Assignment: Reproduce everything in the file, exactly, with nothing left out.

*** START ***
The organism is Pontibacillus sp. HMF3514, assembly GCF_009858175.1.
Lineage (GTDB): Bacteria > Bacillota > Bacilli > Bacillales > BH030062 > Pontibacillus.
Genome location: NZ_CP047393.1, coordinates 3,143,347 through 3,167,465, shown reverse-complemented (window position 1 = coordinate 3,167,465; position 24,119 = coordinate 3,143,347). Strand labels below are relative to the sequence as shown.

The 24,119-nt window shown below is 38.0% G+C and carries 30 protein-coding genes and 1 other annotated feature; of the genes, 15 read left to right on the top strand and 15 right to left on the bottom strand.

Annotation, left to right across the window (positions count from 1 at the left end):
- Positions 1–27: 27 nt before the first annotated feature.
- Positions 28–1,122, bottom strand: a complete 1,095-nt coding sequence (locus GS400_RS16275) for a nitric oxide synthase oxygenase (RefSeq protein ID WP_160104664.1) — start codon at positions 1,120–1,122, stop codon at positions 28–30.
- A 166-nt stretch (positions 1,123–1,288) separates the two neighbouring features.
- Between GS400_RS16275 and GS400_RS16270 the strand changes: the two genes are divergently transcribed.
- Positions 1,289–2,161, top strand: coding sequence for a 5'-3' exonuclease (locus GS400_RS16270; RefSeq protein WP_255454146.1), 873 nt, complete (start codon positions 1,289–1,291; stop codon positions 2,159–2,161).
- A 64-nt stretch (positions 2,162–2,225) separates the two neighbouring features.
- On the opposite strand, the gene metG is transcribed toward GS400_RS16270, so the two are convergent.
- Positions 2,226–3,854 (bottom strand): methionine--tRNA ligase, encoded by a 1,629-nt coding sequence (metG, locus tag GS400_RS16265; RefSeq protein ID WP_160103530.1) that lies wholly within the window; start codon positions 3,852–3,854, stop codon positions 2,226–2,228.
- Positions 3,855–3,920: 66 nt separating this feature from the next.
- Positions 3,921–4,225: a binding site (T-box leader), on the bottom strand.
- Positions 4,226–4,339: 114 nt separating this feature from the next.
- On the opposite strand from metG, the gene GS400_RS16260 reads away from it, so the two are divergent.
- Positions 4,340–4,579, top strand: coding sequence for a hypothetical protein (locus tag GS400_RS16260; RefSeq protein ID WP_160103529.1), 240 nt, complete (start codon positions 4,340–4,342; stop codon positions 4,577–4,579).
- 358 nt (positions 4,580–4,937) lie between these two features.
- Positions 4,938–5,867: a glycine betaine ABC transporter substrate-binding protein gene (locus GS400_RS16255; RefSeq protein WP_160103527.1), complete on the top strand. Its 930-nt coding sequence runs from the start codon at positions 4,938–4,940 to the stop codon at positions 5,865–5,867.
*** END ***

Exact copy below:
The organism is Pontibacillus sp. HMF3514, assembly GCF_009858175.1.
Lineage (GTDB): Bacteria > Bacillota > Bacilli > Bacillales > BH030062 > Pontibacillus.
Genome location: NZ_CP047393.1, coordinates 3,143,347 through 3,167,465, shown reverse-complemented (window position 1 = coordinate 3,167,465; position 24,119 = coordinate 3,143,347). Strand labels below are relative to the sequence as shown.

The 24,119-nt window shown below is 38.0% G+C and carries 30 protein-coding genes and 1 other annotated feature; of the genes, 15 read left to right on the top strand and 15 right to left on the bottom strand.

Annotation, left to right across the window (positions count from 1 at the left end):
- Positions 1–27: 27 nt before the first annotated feature.
- Positions 28–1,122, bottom strand: a complete 1,095-nt coding sequence (locus GS400_RS16275) for a nitric oxide synthase oxygenase (RefSeq protein ID WP_160104664.1) — start codon at positions 1,120–1,122, stop codon at positions 28–30.
- A 166-nt stretch (positions 1,123–1,288) separates the two neighbouring features.
- Between GS400_RS16275 and GS400_RS16270 the strand changes: the two genes are divergently transcribed.
- Positions 1,289–2,161, top strand: coding sequence for a 5'-3' exonuclease (locus GS400_RS16270; RefSeq protein WP_255454146.1), 873 nt, complete (start codon positions 1,289–1,291; stop codon positions 2,159–2,161).
- A 64-nt stretch (positions 2,162–2,225) separates the two neighbouring features.
- On the opposite strand, the gene metG is transcribed toward GS400_RS16270, so the two are convergent.
- Positions 2,226–3,854 (bottom strand): methionine--tRNA ligase, encoded by a 1,629-nt coding sequence (metG, locus tag GS400_RS16265; RefSeq protein ID WP_160103530.1) that lies wholly within the window; start codon positions 3,852–3,854, stop codon positions 2,226–2,228.
- Positions 3,855–3,920: 66 nt separating this feature from the next.
- Positions 3,921–4,225: a binding site (T-box leader), on the bottom strand.
- Positions 4,226–4,339: 114 nt separating this feature from the next.
- On the opposite strand from metG, the gene GS400_RS16260 reads away from it, so the two are divergent.
- Positions 4,340–4,579, top strand: coding sequence for a hypothetical protein (locus tag GS400_RS16260; RefSeq protein ID WP_160103529.1), 240 nt, complete (start codon positions 4,340–4,342; stop codon positions 4,577–4,579).
- 358 nt (positions 4,580–4,937) lie between these two features.
- Positions 4,938–5,867: a glycine betaine ABC transporter substrate-binding protein gene (locus GS400_RS16255; RefSeq protein WP_160103527.1), complete on the top strand. Its 930-nt coding sequence runs from the start codon at positions 4,938–4,940 to the stop codon at positions 5,865–5,867.